Remember, we speech-language pathologists and Speech Blubs are here for you and your child!




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The Dreaded Waitlist for Speech Therapy

Mom's Question: “My kiddo stuttered a little bit at first, but it got better. Now, for the last few months the stutter has gotten so bad. We are stuck on a waitlist for a speech therapy. What can I do at home to help their speech?”

The first thing I want to address with this question is the stuttering question. All children go through a normal period of stuttering from about 2-5 years of age.

However, if by three your child is stuttering severely, there’s been a change in the frequency of the stuttering, or it’s impacting their ability to communicate, you should get into a speech pathologist as soon as you can. 

Secondly, I would shop around. A lot of therapists tell their future clients that the waitlists are long in other offices because they don’t want to lose you as a client. Even though it isn’t right, it’s a business tactic.

I’d recommend for you to check out all of your options:

  • Early intervention is a great option if your child is between the ages of 0 to three. The therapists will come to your home for the evaluation and subsequent treatment, if warranted.
  • University and college clinicstypically have lower wait list times or won’t have a waitlist at all. All of the students performing the evaluations and therapy are closely monitored by Speech-Pathologists who are licensed. 
  • Check with your child’s school district, day care, or preschool programto see if they contract with any therapists in the area. If they are in kindergarten or older, there will most likely be a therapist in the district that can provide therapy.

Another topic I want to address is that I wrote a blog recently about fluency and speech. In that blog, I gave some resources and ideas that you can do at home. That would be a great place to start. There are also other blogs on Speech Blub’s website that you can read regarding speech therapy materials for the home environment. I give books and games that you can use

Even if you don’t have specific books, the chances are that you can practice speech with any materials and books that you have!

Games focus on vocabulary, social/pragmatic (e.g., turn taking), colors, numbers and formulating sentences.

Books give you a chance to work on receptive (words that are understood) and expressive vocabulary (words that you can produce). 


  • Richard Scaryreleased a new eye spy game that is great for building speech and language skills. It’s sure to keep your child engaged and focused for a long time!
  • Legos are a great option for speech. Depending on your child’s age and abilities, you can modify them appropriately to grow with their developing skills. For example, ask your child to pick up the green lego, count how many holes are on the lego, and then ask them to repeat a word that many times.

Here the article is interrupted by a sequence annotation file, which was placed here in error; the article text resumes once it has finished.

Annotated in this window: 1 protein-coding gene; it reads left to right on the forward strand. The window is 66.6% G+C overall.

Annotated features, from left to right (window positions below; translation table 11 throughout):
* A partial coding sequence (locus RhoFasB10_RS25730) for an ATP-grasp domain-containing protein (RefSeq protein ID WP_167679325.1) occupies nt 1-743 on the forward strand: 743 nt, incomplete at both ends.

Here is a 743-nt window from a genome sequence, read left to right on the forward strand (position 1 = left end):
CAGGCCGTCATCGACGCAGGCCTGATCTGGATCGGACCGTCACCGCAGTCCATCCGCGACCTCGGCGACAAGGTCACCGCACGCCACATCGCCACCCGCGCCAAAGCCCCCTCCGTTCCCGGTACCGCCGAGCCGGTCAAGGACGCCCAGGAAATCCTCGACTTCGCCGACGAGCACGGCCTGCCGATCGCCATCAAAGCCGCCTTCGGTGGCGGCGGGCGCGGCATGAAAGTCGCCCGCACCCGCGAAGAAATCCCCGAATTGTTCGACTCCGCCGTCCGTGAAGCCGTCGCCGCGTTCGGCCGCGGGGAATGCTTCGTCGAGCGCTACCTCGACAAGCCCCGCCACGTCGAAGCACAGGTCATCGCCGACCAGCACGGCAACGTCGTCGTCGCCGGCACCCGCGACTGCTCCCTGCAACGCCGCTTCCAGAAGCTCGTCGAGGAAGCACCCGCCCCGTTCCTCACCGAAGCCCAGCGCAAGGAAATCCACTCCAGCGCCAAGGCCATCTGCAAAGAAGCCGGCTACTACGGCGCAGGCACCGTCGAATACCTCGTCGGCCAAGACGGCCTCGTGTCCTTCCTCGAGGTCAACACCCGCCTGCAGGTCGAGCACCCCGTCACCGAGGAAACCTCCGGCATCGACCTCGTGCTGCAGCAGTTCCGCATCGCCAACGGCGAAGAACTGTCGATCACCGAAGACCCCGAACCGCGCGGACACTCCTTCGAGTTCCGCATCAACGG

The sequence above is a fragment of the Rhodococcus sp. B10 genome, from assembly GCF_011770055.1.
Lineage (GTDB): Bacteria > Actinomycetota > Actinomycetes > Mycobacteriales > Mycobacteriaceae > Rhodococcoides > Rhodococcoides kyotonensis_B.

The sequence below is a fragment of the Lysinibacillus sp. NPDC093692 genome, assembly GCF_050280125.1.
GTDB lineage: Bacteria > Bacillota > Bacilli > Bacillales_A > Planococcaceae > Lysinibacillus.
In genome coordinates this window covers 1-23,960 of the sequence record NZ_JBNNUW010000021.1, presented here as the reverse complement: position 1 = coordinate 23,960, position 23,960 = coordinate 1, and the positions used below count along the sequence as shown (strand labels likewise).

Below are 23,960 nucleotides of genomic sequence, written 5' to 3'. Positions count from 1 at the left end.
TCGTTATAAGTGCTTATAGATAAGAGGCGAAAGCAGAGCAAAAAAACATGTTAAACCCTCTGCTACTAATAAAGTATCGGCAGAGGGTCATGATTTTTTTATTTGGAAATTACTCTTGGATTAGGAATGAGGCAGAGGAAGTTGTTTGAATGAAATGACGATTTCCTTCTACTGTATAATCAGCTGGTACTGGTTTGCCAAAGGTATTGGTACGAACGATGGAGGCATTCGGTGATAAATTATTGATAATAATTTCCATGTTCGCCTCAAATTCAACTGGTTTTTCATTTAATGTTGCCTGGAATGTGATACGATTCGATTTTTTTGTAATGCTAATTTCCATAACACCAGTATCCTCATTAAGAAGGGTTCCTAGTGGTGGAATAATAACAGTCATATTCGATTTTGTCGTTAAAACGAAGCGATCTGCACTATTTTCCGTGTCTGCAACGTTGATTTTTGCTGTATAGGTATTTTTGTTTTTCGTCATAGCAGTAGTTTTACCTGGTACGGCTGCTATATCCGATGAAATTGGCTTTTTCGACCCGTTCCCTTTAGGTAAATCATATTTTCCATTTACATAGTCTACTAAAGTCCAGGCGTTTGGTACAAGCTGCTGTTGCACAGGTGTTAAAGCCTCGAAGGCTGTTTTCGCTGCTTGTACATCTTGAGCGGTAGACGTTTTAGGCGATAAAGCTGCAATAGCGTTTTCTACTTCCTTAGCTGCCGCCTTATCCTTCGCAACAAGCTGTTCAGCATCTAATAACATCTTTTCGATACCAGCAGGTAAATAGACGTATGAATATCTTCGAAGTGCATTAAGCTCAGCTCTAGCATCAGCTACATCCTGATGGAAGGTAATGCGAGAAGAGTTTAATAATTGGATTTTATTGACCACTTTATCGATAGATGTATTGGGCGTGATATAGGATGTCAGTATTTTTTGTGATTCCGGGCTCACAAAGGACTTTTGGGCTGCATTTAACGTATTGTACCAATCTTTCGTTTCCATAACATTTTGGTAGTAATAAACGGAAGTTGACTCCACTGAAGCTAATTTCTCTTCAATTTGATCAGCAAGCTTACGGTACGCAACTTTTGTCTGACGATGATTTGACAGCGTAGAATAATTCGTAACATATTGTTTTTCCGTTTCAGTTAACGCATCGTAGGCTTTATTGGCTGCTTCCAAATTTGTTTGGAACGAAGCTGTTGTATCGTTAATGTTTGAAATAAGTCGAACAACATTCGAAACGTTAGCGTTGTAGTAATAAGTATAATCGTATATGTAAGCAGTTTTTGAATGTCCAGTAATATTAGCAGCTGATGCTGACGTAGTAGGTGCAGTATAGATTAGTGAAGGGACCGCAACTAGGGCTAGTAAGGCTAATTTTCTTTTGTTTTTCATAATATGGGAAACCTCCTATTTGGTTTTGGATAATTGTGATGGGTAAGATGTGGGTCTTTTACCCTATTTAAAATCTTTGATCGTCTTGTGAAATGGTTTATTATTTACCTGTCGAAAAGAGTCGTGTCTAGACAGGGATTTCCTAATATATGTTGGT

• You can also use Legos to build sentences(if your child can read). Write words (verbs, pronouns, nouns, adjectives … ) on legos and start building sentences like you would build a tower.


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Stacie Bennett

Trenton, New Jersey



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What to Do When Insurance Won’t Cover Your Speech Therapy Costs

Your speech therapist told you to wait with therapy to get approval form insurance to continue working with your child. As many families you are financially limited. What to do now? What if your insurance doesn’t pay for services?

Unfortunately, our insurance companies run the show when it comes to reimbursement for speech and language services. They dictate what is and isn’t covered, which can be extremely frustrating when your child needs speech therapy. I’ve had many clients who needed the services desperately, couldn’t afford to pay out of pocket, but insurance kept denying claims. Here is some advice for when the insurance companies refuse to pay or continue services.


What are Your Other Options?

The first thing I’d suggest is early intervention. This is typically a free, or low-cost program that states have for children who are 0-3 years-of-age.

Once contacted, they come to your home to determine if services are warranted and how often they are needed. The cost is based on your income. I’ve been an early intervention therapist for many years and most of my families pay nothing for services. 

The catch? Not all children qualify for these services. I’ve also, unfortunately, had parents whose children definitely had a speech delay, but weren’t severe enough to qualify on standardized assessments. When this happens, the parents have no choice but to receive outside, private therapy OR wait until the child enters school – something I never suggest. 


Private Speech Therapy

I know private therapy can be expensive – especially if you aren’t going through insurance. As a private therapist, I work with families who cannot always afford the amount that is charged for an evaluation and subsequent therapy. I don’t offer my services for free, but I try to work with them to work out a payment plan in order to get their child the services they need.